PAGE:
Disclaimer: Let’s just get this out of the way. I’m not a doctor and I can’t tell you what is best for YOUR body and lifestyle! The following post is my personal experience that should be taken as information, and not personal medical advice.
Please do your research and be sure to meet with a doctor or healthcare provider you trust before making any changes to your medications. And remember: you deserve to be heard - don’t let them push you out of their office with a method that is not right for you.
I’m also not anti-birth control. It’s a good tool for some women who want to avoid pregnancy. However, I believe all women should know all of their options and understand the side effects of various contraception methods.
My story with the hormonal birth control pill
I did not take my decision to ditch the pill lightly - in fact, I waffled on it for months. After all, taking a pill daily for 11 years was ingrained in my routine, and SO easy. I am also intentionally child free, so I didn’t want any room for an unplanned pregnancy. What if something happened? And how would I adjust to actually having a monthly cycle? I took the pill continuously for several months at a time, mostly so that I wasn’t “inconvenienced” by a period.
I started taking the Pill when I was 16, like many women, to “regulate” things - my cycle, my cramps, PMS, and my cystic acne. For awhile it seemed to improve those concerns. But by the time I started college, I had tried several pills to find one I liked. One made my mood volatile and I was very emotional, another gave me difficult cycles - I felt like Goldilocks. And all the while none of my OBGYNs suggested anything but a new pill when I complained about side effects. I figured they knew my body best.
In 2015 my cystic acne made a major comeback, and I started experiencing hormonal migraines before every “period” on the pill. I know there were other factors at play, but I started to realize that the pill was not the fast, easy fix that I thought it was.
I remember sitting in front of a physician in tears over my acne and recurring migraines and he told me that “Some women just get these migraines before their period. We don’t know why.” He barely listened to me, and ushered me out of the office with a prescription. I wanted to feel heard, and I knew in my gut it was just another bandaid solution.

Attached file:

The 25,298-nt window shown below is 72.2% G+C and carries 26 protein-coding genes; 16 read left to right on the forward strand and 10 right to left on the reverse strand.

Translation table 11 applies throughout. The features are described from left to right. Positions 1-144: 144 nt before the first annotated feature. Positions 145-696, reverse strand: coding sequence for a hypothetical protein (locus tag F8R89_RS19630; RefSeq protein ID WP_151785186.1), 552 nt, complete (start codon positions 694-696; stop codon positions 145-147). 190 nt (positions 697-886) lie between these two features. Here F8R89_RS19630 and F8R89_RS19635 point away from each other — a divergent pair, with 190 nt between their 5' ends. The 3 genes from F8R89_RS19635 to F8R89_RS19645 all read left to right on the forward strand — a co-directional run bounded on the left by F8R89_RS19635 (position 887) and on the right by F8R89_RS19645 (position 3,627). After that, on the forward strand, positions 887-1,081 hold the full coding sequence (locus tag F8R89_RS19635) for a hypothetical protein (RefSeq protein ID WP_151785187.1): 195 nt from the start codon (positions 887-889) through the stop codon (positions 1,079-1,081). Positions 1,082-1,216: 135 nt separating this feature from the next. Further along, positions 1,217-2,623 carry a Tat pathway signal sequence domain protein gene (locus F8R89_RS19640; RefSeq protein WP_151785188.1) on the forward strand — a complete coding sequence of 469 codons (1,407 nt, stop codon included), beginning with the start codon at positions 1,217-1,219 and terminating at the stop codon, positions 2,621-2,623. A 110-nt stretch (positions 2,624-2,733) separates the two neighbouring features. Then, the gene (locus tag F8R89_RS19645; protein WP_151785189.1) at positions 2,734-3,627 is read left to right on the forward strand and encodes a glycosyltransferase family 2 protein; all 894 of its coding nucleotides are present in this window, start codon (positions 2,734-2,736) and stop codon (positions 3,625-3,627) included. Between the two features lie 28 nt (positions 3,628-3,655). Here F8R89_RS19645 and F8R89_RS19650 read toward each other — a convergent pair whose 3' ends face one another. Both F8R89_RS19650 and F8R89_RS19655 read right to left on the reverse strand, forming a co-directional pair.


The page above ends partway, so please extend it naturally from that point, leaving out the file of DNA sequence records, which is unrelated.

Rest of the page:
Quitting hormonal birth control
I stopped taking hormonal birth control in the midst of my nutrition program one year ago. Before doing so I spent several months researching and supporting my body through nutrition and targeted supplements to help ensure the transition was as smooth as I could control.
Now, it would be irresponsible of me to recommend specific supplements here, and against my philosophy of bio-individuality. Every body and story is different, so I’d need to know more about you first! However, I want to share some key takeaways about hormonal birth control from my personal research and what I learned through studying nutrition.
If the pill (or another form of contraception) is working for you - great! You do you. But if you’re frustrated or experiencing any of the side effects I’ve described, maybe this information will be useful in your health journey.
9 Side Effects of Hormonal Birth Control
Below are a just a few ways that hormonal birth control can impact your wellness. This is not an exhaustive list!:
1. It’s a bandaid, not a solution. If you had a rock in your shoe, you would probably take it out, not just pop an Advil, right? The pill is like Advil in that it temporarily masks symptoms (acne, PMS, irregular periods, etc.) without addressing a root cause. By supporting overall health with diet and lifestyle changes that support foundations (digestion, blood sugar, fatty acids, minerals, and hydration) symptoms improve. Taking synthetic hormones for extended periods of time can lead to more hormonal imbalances and, in turn, symptoms like lower libido, weight gain and bloating, mood swings, and depression.
2. It can impact long-term fertility. Your period is a monthly reflection of your health. Although many women who choose the pill do so to prevent pregnancy, your cycle may not regulate immediately after stopping hormonal birth control. Depending on your overall health and how long you were on the pill it can take months for your body to replenish depleted vital nutrients. Folate/folic acid (see below) in particular is critical in maintaining a healthy cycle and pregnancy.
3. It depletes vital nutrients. Especially if you take hormonal birth control for years. B Vitamins and key minerals like magnesium, zinc, and selenium that are used by the liver to metabolize the pill are depleted. If you are on the pill or considering quitting, maintaining a nutrient-dense, colorful diet (eat the rainbow!) is very important in replenishing those nutrients. I don’t typically make multi-vitamin suggestions because the quality and sourcing of most over the counter varieties aren’t great - so start with food! You’re buying it anyway, and whole foods taste good ¯\_(ツ)_/¯.